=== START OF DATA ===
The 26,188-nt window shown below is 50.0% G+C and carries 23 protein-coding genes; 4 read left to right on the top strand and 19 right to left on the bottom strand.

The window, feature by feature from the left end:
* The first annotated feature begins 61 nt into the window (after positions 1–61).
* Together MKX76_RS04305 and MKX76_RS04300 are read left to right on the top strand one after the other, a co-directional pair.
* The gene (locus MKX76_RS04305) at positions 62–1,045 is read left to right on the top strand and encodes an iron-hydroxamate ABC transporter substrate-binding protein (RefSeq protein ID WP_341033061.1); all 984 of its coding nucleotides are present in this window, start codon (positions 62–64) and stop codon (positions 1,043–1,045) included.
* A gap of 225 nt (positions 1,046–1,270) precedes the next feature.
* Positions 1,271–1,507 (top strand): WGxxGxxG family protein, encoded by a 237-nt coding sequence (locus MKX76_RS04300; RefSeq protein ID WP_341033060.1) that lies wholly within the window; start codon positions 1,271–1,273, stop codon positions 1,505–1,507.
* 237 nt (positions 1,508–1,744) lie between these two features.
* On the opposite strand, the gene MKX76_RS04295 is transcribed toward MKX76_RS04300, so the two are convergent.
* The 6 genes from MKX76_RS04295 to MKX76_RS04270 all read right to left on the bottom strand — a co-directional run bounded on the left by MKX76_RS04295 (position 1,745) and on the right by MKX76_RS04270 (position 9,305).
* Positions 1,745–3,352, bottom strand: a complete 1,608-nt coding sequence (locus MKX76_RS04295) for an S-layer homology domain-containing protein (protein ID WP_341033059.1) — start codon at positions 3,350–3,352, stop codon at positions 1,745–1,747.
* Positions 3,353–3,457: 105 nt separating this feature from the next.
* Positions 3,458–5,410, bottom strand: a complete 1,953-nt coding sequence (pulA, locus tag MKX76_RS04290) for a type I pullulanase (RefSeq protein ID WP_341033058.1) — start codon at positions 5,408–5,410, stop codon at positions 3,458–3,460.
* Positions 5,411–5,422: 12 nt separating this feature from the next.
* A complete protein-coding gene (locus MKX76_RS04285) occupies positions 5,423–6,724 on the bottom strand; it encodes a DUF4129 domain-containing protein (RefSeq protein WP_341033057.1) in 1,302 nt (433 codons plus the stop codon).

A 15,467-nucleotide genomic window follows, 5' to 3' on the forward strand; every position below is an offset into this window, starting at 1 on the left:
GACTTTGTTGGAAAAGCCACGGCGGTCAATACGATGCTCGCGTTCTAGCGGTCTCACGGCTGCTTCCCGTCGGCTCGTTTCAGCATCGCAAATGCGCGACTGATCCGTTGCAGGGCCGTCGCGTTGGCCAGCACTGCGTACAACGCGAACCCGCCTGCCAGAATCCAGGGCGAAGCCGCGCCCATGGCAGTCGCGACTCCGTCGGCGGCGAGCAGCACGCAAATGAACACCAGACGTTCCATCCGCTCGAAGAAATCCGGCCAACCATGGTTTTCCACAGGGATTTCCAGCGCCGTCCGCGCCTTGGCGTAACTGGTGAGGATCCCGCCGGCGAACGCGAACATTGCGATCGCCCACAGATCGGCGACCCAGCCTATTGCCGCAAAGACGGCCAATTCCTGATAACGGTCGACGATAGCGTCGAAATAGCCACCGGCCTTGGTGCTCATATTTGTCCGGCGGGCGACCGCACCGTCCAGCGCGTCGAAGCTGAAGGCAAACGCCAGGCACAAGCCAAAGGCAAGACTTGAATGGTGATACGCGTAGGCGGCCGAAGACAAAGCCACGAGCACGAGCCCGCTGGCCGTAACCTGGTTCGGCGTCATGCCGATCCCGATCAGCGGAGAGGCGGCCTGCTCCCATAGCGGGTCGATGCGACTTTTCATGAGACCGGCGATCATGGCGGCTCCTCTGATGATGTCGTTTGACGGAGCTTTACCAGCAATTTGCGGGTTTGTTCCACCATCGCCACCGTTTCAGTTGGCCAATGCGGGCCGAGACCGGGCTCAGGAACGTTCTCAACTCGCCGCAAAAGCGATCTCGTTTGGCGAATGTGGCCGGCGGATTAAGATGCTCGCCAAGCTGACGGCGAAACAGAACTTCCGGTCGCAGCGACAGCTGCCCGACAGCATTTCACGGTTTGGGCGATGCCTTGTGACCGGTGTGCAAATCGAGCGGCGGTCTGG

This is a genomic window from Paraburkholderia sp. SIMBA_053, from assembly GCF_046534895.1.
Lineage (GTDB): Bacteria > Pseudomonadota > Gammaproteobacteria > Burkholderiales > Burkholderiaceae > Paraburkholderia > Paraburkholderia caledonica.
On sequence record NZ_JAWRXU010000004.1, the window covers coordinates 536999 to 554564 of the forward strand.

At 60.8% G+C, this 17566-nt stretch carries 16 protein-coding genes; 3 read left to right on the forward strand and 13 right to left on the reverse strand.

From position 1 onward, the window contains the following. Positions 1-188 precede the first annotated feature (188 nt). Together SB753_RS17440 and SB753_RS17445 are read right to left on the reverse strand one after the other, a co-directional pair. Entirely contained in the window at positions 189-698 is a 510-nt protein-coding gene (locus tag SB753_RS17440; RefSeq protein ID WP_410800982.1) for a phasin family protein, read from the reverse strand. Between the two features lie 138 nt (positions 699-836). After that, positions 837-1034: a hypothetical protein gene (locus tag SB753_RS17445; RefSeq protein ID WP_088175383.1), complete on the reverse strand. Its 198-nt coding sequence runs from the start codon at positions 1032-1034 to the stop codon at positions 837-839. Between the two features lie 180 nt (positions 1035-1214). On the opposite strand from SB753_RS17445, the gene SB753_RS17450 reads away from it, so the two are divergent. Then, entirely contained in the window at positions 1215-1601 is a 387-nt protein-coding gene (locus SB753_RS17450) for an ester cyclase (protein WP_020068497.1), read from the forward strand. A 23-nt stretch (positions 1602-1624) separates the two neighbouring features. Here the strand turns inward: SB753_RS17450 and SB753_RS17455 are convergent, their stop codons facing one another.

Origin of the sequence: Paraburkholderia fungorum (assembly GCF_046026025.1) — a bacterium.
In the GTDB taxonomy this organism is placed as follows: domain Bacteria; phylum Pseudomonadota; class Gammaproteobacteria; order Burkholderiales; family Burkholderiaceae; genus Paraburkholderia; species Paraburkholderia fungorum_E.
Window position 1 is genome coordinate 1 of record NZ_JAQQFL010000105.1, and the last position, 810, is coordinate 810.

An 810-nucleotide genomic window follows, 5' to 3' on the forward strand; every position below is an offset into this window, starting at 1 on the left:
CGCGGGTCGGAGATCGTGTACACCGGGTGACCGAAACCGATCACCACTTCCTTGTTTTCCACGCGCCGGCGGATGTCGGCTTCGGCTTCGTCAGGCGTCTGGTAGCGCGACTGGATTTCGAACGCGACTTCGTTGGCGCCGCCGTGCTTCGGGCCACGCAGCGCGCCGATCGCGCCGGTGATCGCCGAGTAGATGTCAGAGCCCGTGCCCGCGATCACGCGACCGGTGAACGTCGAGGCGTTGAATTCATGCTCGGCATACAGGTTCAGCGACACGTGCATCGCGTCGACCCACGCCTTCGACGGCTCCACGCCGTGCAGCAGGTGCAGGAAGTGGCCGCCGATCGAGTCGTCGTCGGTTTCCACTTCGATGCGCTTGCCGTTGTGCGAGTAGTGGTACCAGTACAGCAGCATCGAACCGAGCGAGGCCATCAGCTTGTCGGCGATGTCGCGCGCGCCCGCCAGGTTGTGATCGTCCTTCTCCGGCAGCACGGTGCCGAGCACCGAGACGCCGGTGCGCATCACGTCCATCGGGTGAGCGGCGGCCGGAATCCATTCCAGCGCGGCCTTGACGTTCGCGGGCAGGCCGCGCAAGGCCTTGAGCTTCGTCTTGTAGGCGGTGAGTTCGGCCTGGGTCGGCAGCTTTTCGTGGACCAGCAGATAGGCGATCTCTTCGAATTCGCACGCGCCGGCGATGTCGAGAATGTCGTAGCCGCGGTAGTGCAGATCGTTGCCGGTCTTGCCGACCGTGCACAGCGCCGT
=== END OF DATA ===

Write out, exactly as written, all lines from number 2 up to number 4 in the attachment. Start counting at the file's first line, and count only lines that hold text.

The window, feature by feature from the left end:
* The first annotated feature begins 61 nt into the window (after positions 1–61).
* Together MKX76_RS04305 and MKX76_RS04300 are read left to right on the top strand one after the other, a co-directional pair.